Sport psychology by its very title implies that it is a specialty within psychology. However, many sport psychologists have primary allegiance to other fields besides psychology, and many are not licensed or even eligible for licensing to practice psychology. Problems which have occurred for other psychological specialties are reviewed as a means of predicting conflicts which might arise between unlicensed sport psychologists and state psychology licensing boards. Several alternative responses are outlined by which sport psychologists might minimize future legal conflicts. In any event, sport psychologists should begin now to anticipate these difficulties and prepare means for dealing with them.

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Martin J. Barwood, Joe Kupusarevic and Stuart Goodall

case at higher concentrations (ie, 4.6% 12 ). Therefore, it is also plausible that menthol application could increase the risk of heat illness and place behavioral and thermoregulatory drivers in conflict. Nevertheless, there are iterations on the timing of menthol application that have not been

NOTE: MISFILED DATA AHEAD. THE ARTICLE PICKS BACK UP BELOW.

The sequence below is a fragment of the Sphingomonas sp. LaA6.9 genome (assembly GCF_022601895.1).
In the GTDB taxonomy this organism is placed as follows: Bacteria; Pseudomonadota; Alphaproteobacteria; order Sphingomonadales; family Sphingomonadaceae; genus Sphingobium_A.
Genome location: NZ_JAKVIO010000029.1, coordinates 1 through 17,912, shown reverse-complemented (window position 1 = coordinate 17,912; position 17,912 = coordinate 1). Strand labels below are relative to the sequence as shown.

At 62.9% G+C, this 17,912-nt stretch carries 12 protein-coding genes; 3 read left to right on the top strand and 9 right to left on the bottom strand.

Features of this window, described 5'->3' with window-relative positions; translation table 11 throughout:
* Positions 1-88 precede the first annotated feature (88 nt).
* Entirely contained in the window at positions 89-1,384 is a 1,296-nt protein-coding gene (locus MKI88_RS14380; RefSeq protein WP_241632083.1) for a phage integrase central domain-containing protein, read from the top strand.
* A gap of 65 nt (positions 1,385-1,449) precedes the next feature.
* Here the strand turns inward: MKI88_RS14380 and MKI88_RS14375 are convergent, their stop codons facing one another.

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Nickolai Martonick, Kimber Kober, Abigail Watkins, Amanda DiEnno, Carmen Perez, Ashlie Renfro, Songah Chae and Russell Baker

conflicts of interest to report. References 1. Hewett TE , Myer GD , Ford K , et al . Biomechanical measures of neuromuscular control and valgus loading of the knee predict anterior cruciate ligament injury risk in female athletes . Am J Sports Med . 2009 ; 33 ( 4 ): 492 – 501 . doi:10

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Samuel Y. Todd, Ian Christie, Marshall J. Magnusen and Kenneth J. Harris

This case highlights key elements in Pelled’s (1996) model of diversity, and is based on real life interactions of an actual grounds crew in intercollegiate baseball. The small work group of three individuals collectively prepares the grounds of a new collegiate ballpark for opening day. In the course of daily facility maintenance, the staff encounters both affective and substantive conflict according to Pelled’s model. This leads to both destructive and constructive performance outcomes. Also of issue in the case is the differential relationship that the supervisor shares with each of his subordinates, or leader member exchange (LMX). Together with the teaching notes, the case is designed to highlight (1) elements of group conflict arising from demographic diversity and (2) the nature of LMX within sport organizations. An overview of theory, student applications, and discussion questions and answers are provided to aid instructors in teaching this case.

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Larry Lauer, Daniel Gould, Nathan Roman and Marguerite Pierce